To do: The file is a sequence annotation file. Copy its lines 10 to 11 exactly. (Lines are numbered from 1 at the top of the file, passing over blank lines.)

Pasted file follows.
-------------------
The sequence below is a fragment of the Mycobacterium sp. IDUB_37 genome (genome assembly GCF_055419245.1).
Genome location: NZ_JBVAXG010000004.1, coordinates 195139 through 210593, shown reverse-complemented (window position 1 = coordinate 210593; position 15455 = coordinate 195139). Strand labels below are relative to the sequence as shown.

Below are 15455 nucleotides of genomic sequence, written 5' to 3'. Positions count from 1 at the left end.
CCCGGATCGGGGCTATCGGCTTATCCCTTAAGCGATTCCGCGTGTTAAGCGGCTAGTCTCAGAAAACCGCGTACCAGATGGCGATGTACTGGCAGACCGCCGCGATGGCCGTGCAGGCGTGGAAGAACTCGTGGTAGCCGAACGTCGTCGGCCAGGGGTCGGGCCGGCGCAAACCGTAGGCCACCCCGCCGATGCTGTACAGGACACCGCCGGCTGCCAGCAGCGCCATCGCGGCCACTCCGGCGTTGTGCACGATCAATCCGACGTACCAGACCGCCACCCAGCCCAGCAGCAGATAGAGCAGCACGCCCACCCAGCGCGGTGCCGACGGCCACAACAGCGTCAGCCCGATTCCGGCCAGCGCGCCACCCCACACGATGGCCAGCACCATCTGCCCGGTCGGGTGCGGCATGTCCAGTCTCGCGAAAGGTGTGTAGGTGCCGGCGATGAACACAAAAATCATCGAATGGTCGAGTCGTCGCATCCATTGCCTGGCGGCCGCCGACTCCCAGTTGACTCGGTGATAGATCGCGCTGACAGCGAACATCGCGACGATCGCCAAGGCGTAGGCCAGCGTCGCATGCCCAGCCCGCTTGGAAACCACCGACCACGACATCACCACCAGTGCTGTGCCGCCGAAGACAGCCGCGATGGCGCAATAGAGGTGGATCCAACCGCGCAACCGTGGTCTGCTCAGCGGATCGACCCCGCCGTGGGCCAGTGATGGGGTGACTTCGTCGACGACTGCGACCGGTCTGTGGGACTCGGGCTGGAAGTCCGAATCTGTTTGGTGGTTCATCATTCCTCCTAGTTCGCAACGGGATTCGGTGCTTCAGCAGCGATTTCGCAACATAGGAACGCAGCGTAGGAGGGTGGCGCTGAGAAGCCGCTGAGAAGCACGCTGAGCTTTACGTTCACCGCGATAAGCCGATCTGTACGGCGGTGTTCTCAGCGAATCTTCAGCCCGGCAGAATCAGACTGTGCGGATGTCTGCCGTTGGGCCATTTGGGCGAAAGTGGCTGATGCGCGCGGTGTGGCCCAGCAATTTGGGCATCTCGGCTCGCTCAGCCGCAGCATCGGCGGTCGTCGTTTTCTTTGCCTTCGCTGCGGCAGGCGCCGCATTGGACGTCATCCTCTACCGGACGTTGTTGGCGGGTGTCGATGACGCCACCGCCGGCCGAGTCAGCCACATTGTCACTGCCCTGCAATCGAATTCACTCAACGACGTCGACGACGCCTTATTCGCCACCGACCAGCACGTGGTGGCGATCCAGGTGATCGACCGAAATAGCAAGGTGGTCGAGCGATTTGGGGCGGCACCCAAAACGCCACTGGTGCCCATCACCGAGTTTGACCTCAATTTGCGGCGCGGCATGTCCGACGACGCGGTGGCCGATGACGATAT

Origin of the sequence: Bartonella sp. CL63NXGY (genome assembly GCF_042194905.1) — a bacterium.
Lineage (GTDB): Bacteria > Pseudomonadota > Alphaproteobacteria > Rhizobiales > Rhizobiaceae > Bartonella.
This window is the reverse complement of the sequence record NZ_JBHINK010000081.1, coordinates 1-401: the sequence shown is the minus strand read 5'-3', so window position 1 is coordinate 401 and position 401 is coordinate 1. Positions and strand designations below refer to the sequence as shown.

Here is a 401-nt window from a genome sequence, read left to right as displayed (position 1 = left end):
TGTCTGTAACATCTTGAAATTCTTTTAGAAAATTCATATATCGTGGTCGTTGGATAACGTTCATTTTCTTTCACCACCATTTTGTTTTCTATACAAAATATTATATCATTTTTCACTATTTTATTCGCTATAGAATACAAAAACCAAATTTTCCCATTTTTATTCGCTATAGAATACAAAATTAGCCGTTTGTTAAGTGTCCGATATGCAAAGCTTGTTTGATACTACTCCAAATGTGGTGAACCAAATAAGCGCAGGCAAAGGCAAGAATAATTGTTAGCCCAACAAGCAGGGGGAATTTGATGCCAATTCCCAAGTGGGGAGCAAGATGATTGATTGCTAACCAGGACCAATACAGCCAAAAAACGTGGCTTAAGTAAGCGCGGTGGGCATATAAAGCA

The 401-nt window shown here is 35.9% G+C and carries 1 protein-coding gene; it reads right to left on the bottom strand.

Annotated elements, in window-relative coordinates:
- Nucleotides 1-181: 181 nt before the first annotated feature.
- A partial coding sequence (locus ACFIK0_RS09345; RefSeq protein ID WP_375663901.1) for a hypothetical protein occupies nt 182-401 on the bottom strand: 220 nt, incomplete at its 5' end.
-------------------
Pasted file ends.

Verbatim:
The 401-nt window shown here is 35.9% G+C and carries 1 protein-coding gene; it reads right to left on the bottom strand.

Annotated elements, in window-relative coordinates: